Inspiring Women's Participation in Local Governance in Tanzania

In Tanzania’s bustling commercial capital of Dar es Salaam, one woman’s determination is setting an example for many others living in the Bunju ward of Kinondoni, which houses almost 100,000 residents, 52 per cent of whom are women. Sophia Chove, a small-scale snack manufacturer, caterer and event decorator has been an entrepreneur for over 20 years and is now seeking to add local government leadership to her list of achievements.


Ms. Sophia Chove with her snack-making equipment in her home-based small factory in Dar es Salaam. Photo: UN Women
Ms. Sophia Chove with her snack-making equipment in her home-based small factory in Dar es Salaam. Photo: UN Women

“After attending a training workshop organized by UN Women and the Kinondoni district council, I realized that as women, our voices are often missing in local government decision-making, so I made the decision to run for election,” said Sophia.

Although Tanzania has made significant strides in advancing women’s leadership, women’s representation in local government remains relatively low. Only 6.5 per cent of elected district councillors were women in the last local elections, with even lower figures at the ward and village levels – 2.7 per cent and 2.1 per cent respectively.

In 2022, UN Women, with support from the Government of Finland, launched the five-year “Strengthening Women and Girls’ Meaningful Participation, Leadership, and Economic Rights at the Local Level” (WLER) project, focused on increasing the participation of women, including young and disabled women, in leadership and decision-making roles, and promoting women's economic rights. Through the project, 4,700 women and girls have engaged in training and dialogues so far, including Sophia.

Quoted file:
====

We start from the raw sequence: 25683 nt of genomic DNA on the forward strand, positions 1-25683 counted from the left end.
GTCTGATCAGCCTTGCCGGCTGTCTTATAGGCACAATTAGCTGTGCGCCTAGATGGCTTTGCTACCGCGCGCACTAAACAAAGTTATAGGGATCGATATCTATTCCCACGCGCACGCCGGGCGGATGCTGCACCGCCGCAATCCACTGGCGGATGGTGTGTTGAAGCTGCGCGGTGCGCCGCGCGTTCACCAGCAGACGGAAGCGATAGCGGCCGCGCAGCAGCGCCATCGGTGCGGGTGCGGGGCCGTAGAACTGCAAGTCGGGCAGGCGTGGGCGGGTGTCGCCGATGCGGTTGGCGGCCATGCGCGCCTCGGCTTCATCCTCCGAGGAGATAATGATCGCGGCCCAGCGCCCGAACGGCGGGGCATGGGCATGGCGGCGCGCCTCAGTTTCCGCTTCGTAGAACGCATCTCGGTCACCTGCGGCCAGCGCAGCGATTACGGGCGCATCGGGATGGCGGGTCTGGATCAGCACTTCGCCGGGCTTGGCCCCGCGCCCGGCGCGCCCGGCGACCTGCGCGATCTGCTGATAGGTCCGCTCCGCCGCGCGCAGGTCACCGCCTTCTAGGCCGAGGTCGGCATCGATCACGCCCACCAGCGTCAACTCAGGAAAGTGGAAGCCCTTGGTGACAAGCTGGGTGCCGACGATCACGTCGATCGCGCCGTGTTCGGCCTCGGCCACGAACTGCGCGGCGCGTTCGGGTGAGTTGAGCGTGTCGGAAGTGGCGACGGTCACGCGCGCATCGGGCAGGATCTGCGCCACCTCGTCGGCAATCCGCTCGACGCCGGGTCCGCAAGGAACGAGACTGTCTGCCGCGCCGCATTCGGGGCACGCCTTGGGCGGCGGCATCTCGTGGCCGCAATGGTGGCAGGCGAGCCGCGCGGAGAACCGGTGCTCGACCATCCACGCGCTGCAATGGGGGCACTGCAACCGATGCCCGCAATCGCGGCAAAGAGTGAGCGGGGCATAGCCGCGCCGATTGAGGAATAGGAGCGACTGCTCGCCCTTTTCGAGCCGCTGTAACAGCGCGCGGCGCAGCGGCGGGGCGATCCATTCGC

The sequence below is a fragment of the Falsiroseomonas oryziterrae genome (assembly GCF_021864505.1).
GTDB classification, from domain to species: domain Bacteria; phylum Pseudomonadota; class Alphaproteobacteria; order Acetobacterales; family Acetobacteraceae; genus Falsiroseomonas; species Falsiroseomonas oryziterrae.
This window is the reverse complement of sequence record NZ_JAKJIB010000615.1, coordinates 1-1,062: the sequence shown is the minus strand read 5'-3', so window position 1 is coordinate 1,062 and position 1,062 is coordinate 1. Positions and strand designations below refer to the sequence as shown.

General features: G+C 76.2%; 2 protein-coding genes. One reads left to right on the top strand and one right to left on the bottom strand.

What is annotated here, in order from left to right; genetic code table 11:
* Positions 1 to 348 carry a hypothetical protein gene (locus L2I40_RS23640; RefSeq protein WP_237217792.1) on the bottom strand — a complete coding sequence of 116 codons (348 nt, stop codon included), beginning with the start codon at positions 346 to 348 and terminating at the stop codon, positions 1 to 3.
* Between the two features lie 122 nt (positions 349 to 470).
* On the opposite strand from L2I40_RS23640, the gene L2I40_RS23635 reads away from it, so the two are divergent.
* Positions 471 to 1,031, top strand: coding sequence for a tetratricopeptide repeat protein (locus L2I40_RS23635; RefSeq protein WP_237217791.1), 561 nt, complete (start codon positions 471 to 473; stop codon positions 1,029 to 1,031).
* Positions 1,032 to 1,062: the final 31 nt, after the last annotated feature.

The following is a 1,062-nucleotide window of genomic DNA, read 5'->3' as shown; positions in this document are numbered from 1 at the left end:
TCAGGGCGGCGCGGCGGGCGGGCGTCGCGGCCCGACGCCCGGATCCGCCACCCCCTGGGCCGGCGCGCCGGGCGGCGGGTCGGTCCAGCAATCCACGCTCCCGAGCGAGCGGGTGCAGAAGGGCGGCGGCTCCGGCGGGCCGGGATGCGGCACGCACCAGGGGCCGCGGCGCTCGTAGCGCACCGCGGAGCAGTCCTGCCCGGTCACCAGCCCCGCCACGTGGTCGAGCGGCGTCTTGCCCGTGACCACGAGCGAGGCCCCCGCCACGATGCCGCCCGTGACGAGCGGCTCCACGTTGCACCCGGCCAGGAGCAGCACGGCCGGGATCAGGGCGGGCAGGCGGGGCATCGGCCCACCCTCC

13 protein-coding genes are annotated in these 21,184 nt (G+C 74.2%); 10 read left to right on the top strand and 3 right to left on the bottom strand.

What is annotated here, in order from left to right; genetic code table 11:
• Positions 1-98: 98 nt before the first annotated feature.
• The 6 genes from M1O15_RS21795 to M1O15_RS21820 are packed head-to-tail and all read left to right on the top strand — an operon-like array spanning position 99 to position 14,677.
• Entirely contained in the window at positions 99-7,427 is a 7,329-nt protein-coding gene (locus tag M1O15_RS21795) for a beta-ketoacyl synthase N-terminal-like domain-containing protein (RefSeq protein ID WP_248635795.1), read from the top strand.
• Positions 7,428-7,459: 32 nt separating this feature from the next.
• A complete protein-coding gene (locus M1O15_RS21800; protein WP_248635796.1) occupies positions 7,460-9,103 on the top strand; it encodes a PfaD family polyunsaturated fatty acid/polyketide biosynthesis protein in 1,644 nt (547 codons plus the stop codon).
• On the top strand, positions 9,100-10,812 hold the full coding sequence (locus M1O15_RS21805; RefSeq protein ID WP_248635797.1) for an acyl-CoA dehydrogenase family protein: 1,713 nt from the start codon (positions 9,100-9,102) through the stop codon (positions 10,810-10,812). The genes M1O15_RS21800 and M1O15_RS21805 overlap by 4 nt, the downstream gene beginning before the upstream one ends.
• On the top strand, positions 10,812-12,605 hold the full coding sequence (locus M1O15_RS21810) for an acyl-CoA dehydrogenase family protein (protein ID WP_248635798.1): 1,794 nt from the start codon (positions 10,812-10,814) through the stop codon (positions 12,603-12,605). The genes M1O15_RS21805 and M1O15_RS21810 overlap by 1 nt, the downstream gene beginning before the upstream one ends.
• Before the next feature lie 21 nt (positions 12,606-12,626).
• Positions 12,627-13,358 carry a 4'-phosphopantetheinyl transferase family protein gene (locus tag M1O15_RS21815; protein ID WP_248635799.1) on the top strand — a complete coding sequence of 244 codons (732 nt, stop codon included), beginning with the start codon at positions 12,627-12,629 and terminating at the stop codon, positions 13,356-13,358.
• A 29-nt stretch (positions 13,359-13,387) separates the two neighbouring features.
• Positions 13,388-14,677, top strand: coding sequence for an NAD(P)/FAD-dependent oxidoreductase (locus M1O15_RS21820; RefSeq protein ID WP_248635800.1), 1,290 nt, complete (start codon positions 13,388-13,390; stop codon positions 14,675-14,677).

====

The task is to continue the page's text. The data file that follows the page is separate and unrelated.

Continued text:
"The training opened our eyes to the status of women’s leadership at the national level down to our community level, and many of the leadership opportunities that are within our reach,” said Sophia.

Beyond training and dialogues, the WLER project collaborates with community facilitators at the local government level, religious, community, and traditional leaders, as well as grassroots women groups and networks, and leverages the media to tackle discriminatory norms, attitudes and practices. It also enhances local government officials' capacity to integrate gender into planning and budgeting, improves gender data collection, and advocates for women's economic rights.

“We believe that equal economic opportunities and more control over time and productive resources for women, combined with gender-responsive local governance and community engagement to tackle discrimination are key to enhancing women's influence, autonomy, and active participation in decision-making across all levels,” said Ms. Hodan Addou, UN Women Representative.

Post-training, Sophia is actively promoting women's leadership and economic rights in her community through her interactions with women's economic and savings groups.

"I'm determined to be a voice for women's issues. Our absence at the decision-making table means that many of our concerns remain unaddressed, and I aim to change that," she asserts.

As Sophia prepares to run for a village chair position in Tanzania's 2024 local government elections, she approaches this new challenge with the same optimism that has marked her business ventures: "With every discussion I have on the importance of women’s leadership, my support grows. I'm confident in my ability to succeed," she shares.